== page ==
The Michigan Science Center has debuted our Ames Room, an optical illusion designed to trick your brain & challenge your perceptions of reality. In a year where we’ve all had to consider different perspectives, we are excited to offer this experience to our guests. Drop by on your next visit and experience this fantastic visual experience.
With a strong commitment to research and development, Aramco Americas debuted its “Aramco iExplore: Energy” program in Detroit through a collaborative partnership with the Michigan Science Center, Michigan State University’s CREATE for STEM Institute, and the Detroit Public Schools Community District (DPSCD).
The program was created in 2013 with 50 students from the Galena Park Independent School District at the Houston Museum of Natural Science. It has grown to reach nearly 2,000 students and science teachers in the Greater Houston area alone. The curriculum has also expanded its focus areas: energy, chemicals and biodiversity.
The curriculum for “Aramco iExplore: Energy” in Detroit will reach more than 4,000 students, who will visit the Center with field trips in February and March. The collaborative energy literacy program integrates Next Generation Science Standards—nationally benchmarked K-12 science content standards—into the learning experience. This is the first time in MiSci history in which a program was developed and specifically tailored to high school students and to a specific school district’s science curriculum.
Students toured various areas within MiSci, including the Science Stage, which focused on components of atoms; Sparks Theater, where they participated in an electricity presentation; the Science Hall, where they demonstrated experiments related to static energy; and various MiSci galleries to explore energy transformation and atomic interactions.
Each student used their smartphone to download and utilize a digital app called “Nearpod” containing a custom activity guide—all part of the collaborative effort to create a comprehensive, branded curriculum for the students as they journeyed through the Center.
“This is a rare opportunity to give the next generation of scientists and engineers the tools to tackle the grand challenges of energy,” said Christian Greer, President and CEO, Michigan Science Center. “This makes STEM education more accessible and shines a light on career pathways for our future workforce.”
Aramco iExplore continues through the end of March. To read the rest of this story, please visit Aramco Americas.
Amanda Orris is our February 2020 Volunteer of the Month. Continue reading to learn why she continues to volunteer at MiSci.
When I started volunteering, I was initially concerned about time. Would I have the window to do it? Would I feel overwhelmed or out-of-place? I was always passionate about education and finding the opportunity to volunteer around an educational environment was thrilling. What I found, beyond that, was that the staff at the Michigan Science Center (MiSci) was extremely kind and dedicated. They were passionate about their jobs and loved being a part of inspiring young learners. Also, the Science Center is not all about the kids! I met “adult kids” on dates who enjoyed the various exhibits just as much as any child would. Volunteering awakened my passion for continuing education. My time at MiSci has been a real joy.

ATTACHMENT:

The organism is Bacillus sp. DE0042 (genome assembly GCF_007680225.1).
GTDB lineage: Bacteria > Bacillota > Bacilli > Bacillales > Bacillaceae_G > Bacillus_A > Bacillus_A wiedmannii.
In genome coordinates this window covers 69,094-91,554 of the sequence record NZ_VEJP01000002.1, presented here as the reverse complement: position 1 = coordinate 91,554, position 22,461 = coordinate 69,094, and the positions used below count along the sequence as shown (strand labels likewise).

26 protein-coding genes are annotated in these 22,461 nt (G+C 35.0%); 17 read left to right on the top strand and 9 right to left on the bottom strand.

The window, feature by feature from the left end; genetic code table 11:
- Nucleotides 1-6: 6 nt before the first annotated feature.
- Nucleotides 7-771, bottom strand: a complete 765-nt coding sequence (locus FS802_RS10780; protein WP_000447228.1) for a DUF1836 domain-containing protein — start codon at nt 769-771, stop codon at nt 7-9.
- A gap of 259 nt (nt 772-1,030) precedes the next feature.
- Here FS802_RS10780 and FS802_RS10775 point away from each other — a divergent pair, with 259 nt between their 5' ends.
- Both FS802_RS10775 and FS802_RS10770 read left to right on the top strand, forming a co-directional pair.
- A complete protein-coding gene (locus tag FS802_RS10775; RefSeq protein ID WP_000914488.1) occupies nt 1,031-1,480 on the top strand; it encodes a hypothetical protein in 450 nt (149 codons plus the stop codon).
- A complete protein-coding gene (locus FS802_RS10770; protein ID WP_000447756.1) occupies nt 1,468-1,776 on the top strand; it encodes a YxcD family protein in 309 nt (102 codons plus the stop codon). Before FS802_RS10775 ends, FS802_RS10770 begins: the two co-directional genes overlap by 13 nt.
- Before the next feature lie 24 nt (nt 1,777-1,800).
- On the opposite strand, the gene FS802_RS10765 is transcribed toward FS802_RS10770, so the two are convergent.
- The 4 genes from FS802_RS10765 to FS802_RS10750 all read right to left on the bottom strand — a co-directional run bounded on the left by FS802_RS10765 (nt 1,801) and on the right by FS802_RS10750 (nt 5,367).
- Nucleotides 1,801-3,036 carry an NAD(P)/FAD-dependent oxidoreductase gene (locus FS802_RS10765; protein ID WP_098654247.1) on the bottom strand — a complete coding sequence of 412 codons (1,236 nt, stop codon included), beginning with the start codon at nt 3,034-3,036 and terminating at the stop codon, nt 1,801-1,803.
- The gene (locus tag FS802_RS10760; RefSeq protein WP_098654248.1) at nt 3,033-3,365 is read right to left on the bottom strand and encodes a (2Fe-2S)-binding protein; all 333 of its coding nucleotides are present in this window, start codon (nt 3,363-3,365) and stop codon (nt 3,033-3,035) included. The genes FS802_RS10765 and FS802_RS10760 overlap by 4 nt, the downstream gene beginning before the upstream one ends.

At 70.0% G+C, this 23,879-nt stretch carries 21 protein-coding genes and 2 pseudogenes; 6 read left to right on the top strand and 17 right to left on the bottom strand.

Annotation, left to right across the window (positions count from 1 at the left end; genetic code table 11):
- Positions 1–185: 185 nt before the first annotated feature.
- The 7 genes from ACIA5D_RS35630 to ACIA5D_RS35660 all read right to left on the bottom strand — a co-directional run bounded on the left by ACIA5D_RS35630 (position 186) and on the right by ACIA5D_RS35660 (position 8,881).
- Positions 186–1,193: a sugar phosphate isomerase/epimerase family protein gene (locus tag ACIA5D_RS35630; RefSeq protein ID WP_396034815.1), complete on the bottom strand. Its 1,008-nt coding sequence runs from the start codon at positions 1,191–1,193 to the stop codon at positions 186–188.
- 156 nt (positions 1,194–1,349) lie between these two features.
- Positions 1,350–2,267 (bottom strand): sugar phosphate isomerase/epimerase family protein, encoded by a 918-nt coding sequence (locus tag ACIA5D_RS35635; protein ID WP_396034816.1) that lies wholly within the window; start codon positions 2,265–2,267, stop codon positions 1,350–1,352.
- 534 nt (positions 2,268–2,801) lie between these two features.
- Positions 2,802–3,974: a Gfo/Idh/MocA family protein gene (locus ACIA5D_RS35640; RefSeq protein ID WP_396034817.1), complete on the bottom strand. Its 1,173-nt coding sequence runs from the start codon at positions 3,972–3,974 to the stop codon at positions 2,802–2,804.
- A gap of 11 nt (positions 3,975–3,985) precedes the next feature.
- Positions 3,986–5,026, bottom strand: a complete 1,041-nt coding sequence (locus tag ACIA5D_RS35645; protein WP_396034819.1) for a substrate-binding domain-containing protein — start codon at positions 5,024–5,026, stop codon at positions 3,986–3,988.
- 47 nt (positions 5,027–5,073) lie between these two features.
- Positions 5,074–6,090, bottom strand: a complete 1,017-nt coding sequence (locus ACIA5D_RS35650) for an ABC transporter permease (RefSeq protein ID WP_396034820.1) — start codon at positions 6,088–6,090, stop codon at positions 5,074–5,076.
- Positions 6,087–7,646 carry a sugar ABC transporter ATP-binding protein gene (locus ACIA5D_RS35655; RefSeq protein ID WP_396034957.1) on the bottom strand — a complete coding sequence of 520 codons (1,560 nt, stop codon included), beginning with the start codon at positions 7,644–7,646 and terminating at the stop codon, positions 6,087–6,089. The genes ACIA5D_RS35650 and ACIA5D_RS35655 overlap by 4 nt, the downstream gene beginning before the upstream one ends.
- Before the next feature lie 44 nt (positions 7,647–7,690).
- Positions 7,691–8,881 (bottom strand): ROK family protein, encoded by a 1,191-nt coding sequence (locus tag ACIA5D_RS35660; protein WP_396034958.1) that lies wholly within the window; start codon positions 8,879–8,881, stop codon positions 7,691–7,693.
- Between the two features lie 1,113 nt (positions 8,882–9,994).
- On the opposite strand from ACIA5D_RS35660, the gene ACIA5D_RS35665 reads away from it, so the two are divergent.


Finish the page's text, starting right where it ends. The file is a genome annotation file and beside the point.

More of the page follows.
I embrace each hour I’ve given to MiSci and look forward to future opportunities to contribute more. Whenever I volunteer, I find myself feeling appreciated at the end of the day and I hope that I positively affected at least one child or adult that I interacted with that day. I always find myself interested and intrigued by each person’s knowledge or experience and I feel it’s my “job” to make their experience at MiSci as comfortable and convenient as possible.
I love the interactions with the people, the smiles of parents and children and the joy and enthusiasm of the staff that keep the MiSci running. I am grateful and feel very lucky to have found this opportunity. I look forward to any events coming soon!
María González is our January 2020 Volunteer of the Month. Continue reading to learn why she continues to volunteer at MiSci.
My name is María González and I am 46 years old. Since I was a child, I have always liked science. I wanted to be an astronaut, an architect, or an archaeologist like Indiana Jones. I became a mechanical engineer. I am a very passionate and curious person, and always feel the need to understand how things work. I love hands-on activities. It is the best way to learn new things!
My husband is from England and I am from Spain. We have traveled around the world for work and for leisure. In many of our vacations, we enjoyed visiting science museums. We are like big kids playing with the exhibitions! When we moved to Michigan in 2014 for my work as an Operations Manager in an automotive company, I discovered the Michigan Science Center, and we visited it several times.
I like to keep busy, learning new things, and it was visiting the Michigan Science Center booth at TEDxDetroit 2018 that I learned about the MiSci Volunteer opportunity and about the STEMinista Project and the STEMinista Role Models. I thought: “I’m in!”
I joined both teams: MiSci Volunteers and STEMinista Role Models and I love it!I have participated in several activities since then and it is a win-win situation. Both the visitors (adults and kids) and myself, always learn something in these events. I like teaching, coaching and motivating others to help them develop their potential. If I can help with my own experience and with examples I have seen along my professional career, even better.
I think what Michigan Science Center employees and volunteers are doing, not only for future generations but also for the adults, is amazing and invaluable work that, undoubtedly, will positively mark the lives of the visitors and the future of many kids.
Thank you for letting me be part of this!